No hypocrisy at all I pay a massive amount of tax, I want something in return for the tax I pay and that's healthcare and education for my children. But in the US those that can and should pay more tax have a hissy fit when asked to do so.


User currently offlinemaverick623 From United States of America, joined Nov 2006, 5573 posts, RR: 6
Reply 55, posted (9 months 2 weeks 3 days 3 hours ago) and read 3277 times:

Quoting falstaff (Reply 35):


Those of you who don't live in the USA need to understand something. The Affordable Care act is NOT universal tax payer funded healthcare, which many nations have. People are REQUIRED to purchase health insurance from private companies. If you don't make enough money you can get a subsidy. If you pay for your own insurance now your premiums will likely increase so people will be spending more on healthcare than before. This is the bill the insurance companies wanted, you must pay them and they will set their fees accordingly. Many people are the left like to make villains out of the oil companies because they get government subsidies and make huge profits. How will those same people feel when health insurance giants become even richer no that they can charge what they want and if you are poor you can have the government pay. The private insurers will become wealthier and have more sway in policy than they do now.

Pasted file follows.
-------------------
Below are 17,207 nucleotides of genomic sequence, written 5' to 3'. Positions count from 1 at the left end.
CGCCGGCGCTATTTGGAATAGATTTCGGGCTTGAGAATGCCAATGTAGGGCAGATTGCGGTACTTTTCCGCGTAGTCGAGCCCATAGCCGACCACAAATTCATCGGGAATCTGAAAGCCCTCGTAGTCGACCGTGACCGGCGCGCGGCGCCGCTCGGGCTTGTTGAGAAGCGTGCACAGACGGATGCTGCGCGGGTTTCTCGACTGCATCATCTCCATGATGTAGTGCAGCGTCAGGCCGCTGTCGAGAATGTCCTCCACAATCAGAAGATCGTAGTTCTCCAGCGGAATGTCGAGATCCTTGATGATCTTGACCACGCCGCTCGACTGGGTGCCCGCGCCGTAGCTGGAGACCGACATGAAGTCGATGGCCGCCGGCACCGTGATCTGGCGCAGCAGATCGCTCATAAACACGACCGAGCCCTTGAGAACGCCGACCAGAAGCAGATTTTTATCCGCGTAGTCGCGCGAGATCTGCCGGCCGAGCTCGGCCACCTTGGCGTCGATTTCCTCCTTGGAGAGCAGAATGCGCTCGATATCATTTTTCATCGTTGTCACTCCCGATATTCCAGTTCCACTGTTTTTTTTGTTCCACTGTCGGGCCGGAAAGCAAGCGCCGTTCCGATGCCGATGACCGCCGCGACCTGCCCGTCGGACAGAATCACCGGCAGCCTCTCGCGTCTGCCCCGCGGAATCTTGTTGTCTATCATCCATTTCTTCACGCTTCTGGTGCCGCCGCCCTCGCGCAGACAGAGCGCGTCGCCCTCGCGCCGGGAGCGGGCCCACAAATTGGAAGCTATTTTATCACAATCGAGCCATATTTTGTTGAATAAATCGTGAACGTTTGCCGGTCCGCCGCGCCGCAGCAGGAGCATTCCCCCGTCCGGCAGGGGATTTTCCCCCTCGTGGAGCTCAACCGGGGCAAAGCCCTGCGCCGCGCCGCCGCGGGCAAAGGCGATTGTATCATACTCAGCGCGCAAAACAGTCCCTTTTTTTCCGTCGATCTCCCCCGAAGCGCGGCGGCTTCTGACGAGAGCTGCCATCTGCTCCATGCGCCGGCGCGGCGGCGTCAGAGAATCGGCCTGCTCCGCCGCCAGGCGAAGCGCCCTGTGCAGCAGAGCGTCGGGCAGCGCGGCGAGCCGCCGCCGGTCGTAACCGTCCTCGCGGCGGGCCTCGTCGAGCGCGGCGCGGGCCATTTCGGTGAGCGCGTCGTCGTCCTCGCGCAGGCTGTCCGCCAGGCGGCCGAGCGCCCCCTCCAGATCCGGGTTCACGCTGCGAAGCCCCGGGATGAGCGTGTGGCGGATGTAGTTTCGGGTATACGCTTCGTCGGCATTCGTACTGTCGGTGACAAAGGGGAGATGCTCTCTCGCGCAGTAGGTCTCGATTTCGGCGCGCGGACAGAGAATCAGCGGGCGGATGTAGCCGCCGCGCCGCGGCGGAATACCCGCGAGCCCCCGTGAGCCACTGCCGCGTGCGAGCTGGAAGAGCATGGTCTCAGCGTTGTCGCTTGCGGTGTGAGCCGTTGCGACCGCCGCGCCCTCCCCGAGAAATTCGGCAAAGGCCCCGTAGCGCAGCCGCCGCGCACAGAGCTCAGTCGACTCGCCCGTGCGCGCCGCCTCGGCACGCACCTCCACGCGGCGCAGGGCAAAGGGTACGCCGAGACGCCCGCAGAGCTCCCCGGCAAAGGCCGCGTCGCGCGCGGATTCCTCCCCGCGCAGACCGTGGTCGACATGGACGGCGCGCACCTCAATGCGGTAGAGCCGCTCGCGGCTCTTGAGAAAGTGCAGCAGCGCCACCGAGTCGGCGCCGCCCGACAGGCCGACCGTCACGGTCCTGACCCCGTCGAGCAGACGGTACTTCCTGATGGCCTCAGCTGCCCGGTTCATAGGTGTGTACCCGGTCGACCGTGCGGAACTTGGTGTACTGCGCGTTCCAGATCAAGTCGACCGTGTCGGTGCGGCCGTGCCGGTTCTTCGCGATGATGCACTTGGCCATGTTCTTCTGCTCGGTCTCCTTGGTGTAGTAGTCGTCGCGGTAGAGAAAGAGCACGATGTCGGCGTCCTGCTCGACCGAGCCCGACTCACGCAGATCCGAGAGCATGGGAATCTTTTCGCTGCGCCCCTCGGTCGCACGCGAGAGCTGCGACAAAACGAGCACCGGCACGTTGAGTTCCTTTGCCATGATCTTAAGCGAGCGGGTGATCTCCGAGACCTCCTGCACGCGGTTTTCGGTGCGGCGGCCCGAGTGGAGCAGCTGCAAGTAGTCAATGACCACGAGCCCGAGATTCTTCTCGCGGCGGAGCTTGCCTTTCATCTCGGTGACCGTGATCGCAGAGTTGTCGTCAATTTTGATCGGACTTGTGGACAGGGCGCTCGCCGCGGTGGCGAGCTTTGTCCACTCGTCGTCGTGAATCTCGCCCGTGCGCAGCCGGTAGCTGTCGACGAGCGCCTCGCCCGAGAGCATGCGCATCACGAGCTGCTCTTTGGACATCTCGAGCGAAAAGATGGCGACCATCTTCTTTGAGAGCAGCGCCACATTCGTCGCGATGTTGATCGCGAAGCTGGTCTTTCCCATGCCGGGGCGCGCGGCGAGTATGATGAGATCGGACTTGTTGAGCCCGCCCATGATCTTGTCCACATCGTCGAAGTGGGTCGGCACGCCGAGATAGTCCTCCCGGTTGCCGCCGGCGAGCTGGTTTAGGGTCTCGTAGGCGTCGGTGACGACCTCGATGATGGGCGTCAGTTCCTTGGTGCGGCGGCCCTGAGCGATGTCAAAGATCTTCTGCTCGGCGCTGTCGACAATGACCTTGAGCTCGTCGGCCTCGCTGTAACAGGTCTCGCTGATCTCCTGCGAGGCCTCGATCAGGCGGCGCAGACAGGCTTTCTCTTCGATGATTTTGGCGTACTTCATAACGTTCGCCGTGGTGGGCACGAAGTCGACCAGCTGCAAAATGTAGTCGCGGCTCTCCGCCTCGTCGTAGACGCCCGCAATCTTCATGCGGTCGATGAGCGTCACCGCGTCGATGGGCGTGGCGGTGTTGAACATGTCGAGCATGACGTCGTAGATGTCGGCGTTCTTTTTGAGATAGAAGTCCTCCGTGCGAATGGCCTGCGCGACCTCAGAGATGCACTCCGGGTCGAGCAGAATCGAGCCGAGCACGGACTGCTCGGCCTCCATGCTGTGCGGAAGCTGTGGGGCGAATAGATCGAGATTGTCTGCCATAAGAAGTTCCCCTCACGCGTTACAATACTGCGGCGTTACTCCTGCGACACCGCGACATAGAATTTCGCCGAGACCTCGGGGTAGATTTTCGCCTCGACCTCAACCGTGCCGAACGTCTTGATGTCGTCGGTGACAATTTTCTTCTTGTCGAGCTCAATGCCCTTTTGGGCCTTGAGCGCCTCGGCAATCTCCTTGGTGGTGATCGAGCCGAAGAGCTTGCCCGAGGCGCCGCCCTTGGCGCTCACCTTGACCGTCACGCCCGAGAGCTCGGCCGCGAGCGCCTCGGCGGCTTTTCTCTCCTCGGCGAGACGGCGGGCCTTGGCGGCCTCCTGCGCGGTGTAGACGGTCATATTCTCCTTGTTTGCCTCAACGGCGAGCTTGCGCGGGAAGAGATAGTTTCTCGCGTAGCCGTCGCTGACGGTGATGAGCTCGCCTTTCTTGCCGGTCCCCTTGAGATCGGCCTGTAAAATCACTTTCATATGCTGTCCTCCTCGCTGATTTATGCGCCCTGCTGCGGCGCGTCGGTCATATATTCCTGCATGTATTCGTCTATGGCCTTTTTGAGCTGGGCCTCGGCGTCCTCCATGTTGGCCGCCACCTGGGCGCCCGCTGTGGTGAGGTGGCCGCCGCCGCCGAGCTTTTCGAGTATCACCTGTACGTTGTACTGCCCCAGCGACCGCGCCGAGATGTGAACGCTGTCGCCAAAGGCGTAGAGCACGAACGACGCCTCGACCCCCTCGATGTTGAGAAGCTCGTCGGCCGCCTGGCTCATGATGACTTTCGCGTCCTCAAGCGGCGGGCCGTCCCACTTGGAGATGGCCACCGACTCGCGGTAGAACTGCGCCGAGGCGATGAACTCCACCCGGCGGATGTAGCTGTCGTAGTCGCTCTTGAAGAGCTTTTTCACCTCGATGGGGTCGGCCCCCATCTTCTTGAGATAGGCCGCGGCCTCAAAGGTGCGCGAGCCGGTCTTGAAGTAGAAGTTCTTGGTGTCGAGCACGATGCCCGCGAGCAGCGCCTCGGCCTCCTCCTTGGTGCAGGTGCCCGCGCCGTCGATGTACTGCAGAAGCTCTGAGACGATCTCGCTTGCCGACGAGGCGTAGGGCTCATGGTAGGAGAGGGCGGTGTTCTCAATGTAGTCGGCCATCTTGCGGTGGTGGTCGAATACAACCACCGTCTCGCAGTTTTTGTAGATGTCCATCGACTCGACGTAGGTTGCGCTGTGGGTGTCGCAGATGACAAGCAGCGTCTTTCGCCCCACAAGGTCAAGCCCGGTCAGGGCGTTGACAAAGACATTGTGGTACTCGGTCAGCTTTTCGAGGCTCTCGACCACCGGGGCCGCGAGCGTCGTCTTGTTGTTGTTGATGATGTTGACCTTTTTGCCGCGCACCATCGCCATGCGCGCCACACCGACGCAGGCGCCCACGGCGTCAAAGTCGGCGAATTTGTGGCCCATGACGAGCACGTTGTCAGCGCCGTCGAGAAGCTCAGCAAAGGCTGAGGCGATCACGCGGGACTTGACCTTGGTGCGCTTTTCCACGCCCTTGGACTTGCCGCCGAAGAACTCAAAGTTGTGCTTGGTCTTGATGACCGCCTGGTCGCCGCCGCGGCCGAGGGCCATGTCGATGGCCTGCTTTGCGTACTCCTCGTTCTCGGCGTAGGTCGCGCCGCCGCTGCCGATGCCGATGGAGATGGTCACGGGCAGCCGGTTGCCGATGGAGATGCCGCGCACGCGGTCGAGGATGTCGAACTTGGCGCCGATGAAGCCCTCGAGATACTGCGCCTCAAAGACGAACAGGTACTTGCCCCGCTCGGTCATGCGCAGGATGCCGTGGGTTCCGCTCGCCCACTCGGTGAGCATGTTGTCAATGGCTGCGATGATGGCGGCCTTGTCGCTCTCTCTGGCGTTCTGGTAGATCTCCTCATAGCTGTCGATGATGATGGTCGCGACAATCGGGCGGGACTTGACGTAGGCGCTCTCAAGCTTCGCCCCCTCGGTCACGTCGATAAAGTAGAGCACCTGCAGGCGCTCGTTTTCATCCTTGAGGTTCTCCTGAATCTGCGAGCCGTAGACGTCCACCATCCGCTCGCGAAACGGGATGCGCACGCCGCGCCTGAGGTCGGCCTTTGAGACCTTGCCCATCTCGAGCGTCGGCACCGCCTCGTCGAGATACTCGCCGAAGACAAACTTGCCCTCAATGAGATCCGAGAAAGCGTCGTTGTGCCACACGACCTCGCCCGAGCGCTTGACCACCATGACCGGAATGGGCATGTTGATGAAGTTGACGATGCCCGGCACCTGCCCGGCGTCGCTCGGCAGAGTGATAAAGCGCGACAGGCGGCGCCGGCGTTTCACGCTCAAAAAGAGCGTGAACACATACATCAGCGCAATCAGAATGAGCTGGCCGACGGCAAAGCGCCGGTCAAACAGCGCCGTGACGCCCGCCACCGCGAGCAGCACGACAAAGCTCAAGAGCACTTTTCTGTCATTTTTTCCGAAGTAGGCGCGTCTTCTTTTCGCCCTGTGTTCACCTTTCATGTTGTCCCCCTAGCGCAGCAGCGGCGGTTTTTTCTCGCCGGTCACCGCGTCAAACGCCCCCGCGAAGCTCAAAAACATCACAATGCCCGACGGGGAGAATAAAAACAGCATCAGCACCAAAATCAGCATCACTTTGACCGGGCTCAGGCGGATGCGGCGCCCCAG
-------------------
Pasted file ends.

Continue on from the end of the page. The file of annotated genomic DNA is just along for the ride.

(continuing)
Mostly true.

Quoting mt99 (Reply 40):

You guys act like healthcare cost in this country has never increased, and Obamacare is the first time that it has,.

There we go. I don't particularly like putting all the blame on the ACA for increasing insurance rates, as anyone with half a brain knows that insurance rates have been climbing since before I entered the workforce.



People, we're in the middle of the largest overhaul of a system ever. Anyone who thought that it would be smooth 3 weeks after the FIRST stage is implemented (especially when you have people who don't quite know what to do yet and companies taking advantage of that confusion for their own profits) is incredibly naive and short-sighted, and probably blinded by partisan politics.



"PHX is Phoenix, PDX is the other city" -777Way